II. Slow OBTAINED.-PROCESS, &c.-From mines—from sea water or brine springs, by evaporation. Describe processes-Experiment, No. 2, on a large scale. Pieture out the famous salt mine of Poland. Recapitulation.

IIL WHERE FOUND IN ENGLAND.-Cheshire -Valley of the river WeverBrine springs at Droitwich in Worcestershire. Recapitulation.

IV. How USED.-Why use it at dinner?-(gives a relisk, and helps digestion). Does man only use it?—(wild animals, salt licks). Why does the farmer put it on bis land ?-(manure). Why used so largely in Newfoundland :-(salt fish).

T. H.


EXAMINATIONS IN DRAWING. Er has been determined by the Committee of Council to separate the drawing examinations henceforth from the general examinations for certiticates of merit. In future, one day in November in each year will be devoted to the drawing esamination, which will be held entirely under ihe directicn of the Department of Science and Irt. Teachers who have passed in one or more of the five branches required for a memorandum of competeney in drawing, under the Minute of 24th February, 1337, and who desire to pass in others, will also be permitted to present themselves fur examination either at a training college under inspection, or it any one of the local drawing schools in connexion with the departinent. Tie value of the exercises will continue to be marked as at present, and the inarks will be kept on record until after the next December examinations, and will then be carried to each candidate's total for a certificate.

Teachers who are not yet certificated or registered, but who have received, or tke managers of whose schools are about to apply for, permission from the Committee of Council to attend for that purpose one of the general examinations in December, will not find (after December, 1859,*) exercises in drawing given on those occasions; but in order to have the benefit of their marks in drawing, must have passed a separate examination in drawing some time in the previous part of the same year, either at a drawing school or at a training college.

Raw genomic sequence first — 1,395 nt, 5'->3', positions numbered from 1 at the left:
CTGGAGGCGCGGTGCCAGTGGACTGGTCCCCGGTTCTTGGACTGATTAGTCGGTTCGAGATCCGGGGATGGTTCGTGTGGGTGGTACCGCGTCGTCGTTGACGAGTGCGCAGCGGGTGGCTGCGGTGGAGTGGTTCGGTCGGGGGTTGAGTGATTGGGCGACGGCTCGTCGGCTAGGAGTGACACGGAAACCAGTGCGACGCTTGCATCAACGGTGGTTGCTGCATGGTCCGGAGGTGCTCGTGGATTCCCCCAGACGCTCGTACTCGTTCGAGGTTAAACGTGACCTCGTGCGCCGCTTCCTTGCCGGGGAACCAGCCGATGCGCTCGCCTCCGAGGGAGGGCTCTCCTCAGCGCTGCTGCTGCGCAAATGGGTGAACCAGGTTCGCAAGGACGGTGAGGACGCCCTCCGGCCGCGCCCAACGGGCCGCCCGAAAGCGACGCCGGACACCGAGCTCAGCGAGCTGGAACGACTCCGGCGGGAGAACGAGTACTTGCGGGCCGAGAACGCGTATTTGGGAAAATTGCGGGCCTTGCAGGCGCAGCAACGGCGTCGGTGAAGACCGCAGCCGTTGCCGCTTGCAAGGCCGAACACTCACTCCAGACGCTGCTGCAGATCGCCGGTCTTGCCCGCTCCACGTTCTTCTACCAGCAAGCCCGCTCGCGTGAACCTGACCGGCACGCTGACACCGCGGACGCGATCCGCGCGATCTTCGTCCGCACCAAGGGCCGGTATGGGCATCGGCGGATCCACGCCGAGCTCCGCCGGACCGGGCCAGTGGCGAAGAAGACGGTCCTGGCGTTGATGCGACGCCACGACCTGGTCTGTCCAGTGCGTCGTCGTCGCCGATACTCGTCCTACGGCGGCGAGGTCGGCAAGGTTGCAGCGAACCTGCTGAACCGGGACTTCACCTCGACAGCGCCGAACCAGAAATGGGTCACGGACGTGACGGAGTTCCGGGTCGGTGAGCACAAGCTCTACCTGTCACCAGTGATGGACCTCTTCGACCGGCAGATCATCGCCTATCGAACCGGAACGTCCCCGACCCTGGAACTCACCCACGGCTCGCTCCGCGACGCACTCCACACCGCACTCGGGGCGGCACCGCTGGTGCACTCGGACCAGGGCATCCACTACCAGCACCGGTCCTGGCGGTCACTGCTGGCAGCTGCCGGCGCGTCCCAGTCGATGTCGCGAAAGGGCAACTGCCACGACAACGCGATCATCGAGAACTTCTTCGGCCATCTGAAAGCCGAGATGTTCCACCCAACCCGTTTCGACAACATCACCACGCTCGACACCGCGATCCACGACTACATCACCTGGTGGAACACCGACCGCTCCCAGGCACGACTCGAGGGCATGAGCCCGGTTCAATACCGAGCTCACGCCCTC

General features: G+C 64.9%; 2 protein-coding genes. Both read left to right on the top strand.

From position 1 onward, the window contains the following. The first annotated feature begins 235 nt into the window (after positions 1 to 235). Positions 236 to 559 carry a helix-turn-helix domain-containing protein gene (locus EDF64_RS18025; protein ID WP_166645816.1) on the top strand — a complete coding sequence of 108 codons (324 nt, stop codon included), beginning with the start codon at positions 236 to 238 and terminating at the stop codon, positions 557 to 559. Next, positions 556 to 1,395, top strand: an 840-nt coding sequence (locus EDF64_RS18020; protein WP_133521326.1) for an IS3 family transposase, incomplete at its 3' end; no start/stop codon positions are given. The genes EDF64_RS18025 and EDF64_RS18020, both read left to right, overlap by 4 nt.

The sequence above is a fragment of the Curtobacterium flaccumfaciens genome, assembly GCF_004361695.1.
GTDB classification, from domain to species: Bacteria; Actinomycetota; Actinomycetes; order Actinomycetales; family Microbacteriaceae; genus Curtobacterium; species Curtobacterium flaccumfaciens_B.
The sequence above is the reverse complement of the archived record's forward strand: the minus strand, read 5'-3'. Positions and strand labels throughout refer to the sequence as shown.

The Department of Science and Art have fixed Saturday, the 26th of November, for holding the drawing examination at the Borough Road.

. For the convenience of eachers who intu n'i to present themselves at the general examination for this year, and to prevent disappointnient from want of notice, it has been arranged to give them the same opportunity as heretofore of being cxami..ed in drawing.

EXAMINATIONS IN SCIENCE. TEACHERS wishing to attend the examinations of the Science and Art Department in-1. Practical and descriptive geometry, with mechanical and machine drawing, and building construction. 2. Physics. 3. Chemistry. 4. Geology and mineralogy (applied to mining). 5. Natural history, -for the purpose of obtaining augmentation grants to their salaries (under the Science Minute of the 2nd June, 1859), must send their names, addresses, and present occupation, to the Secretary of the Department, South Kensington, on or before the 31st October, 1859. The examinations will be held in the metropolis, in the last week of November. Certificates of three grades will be granted in each subject, giving the holder an augmentation grant of £10, £15, or £20 a year on each certificate, while giving instruction to a class of operatives in that subject. These payments will be in addi. tion to the value of any certificates of competency for giving primary instruction, should the teacher have already obtained any such from the Committee of Council on Education.

West Indies.-Salt Cay, Turk's Island, Bahamas.-Mr. James T. Pressley, who has passed successfully through a two years' course of instruction at the Normal College in the Borough Road, has been appointed by the Colonial Government to the head mastership of the principal school in the colony. Mr. Pressley sailed in June, and arrived at his destination in July last.